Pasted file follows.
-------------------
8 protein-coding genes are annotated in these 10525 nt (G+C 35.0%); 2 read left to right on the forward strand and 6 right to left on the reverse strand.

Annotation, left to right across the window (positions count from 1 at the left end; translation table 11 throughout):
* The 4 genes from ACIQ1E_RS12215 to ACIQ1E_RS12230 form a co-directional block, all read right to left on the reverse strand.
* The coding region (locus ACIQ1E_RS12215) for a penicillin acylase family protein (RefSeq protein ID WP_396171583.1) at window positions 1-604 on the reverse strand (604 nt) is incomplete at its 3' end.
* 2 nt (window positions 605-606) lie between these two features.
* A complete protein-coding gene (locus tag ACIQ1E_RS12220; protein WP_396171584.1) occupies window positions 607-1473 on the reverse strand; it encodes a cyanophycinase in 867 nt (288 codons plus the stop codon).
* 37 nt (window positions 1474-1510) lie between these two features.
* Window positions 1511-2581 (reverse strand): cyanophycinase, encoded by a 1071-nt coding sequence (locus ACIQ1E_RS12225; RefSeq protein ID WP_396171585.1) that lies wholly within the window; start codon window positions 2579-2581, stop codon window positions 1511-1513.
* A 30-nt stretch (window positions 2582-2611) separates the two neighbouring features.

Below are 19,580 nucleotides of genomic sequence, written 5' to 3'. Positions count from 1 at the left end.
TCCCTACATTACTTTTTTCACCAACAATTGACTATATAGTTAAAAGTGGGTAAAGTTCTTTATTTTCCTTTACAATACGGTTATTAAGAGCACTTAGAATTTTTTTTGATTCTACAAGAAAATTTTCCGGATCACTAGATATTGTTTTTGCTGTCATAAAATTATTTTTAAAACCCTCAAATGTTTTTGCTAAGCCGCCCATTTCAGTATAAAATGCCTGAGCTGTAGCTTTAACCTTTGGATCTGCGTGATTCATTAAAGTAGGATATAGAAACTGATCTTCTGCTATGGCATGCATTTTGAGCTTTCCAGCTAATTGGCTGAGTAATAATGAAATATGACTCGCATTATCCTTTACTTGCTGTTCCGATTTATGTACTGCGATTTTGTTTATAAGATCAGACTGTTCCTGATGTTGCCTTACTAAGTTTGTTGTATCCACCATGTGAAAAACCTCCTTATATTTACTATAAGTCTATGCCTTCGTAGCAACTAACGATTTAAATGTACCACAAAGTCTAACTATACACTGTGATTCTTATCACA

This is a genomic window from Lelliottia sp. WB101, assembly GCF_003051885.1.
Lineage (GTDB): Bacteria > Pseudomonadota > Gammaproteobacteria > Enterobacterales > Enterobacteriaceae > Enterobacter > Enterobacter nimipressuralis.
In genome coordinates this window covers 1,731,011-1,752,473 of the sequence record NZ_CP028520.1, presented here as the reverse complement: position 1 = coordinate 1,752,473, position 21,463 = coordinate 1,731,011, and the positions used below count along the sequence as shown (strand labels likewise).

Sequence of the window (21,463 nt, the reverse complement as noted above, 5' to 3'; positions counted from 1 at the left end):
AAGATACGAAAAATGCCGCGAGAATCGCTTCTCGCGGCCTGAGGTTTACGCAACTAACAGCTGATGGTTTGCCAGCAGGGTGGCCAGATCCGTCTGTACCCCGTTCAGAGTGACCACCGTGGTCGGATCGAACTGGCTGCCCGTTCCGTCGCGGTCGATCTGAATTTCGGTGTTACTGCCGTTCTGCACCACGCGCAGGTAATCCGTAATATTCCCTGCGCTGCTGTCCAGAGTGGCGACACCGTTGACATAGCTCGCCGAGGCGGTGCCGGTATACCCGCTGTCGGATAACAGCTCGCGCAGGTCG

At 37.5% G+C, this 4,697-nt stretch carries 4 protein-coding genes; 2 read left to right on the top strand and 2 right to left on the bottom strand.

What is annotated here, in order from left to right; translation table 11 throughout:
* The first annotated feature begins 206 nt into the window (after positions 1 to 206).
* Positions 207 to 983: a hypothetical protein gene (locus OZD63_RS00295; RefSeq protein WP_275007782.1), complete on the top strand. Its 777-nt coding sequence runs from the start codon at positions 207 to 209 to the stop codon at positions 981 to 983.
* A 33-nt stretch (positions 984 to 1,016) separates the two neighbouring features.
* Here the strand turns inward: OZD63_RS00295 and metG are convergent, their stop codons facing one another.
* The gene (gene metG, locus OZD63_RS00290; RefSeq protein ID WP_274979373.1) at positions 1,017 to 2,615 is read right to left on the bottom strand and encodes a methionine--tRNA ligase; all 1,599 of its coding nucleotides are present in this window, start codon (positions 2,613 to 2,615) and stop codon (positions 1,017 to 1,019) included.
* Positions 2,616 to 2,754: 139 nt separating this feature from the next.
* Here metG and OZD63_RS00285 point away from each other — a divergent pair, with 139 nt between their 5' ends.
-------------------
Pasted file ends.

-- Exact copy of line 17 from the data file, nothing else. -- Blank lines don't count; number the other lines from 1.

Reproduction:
At 37.5% G+C, this 4,697-nt stretch carries 4 protein-coding genes; 2 read left to right on the top strand and 2 right to left on the bottom strand.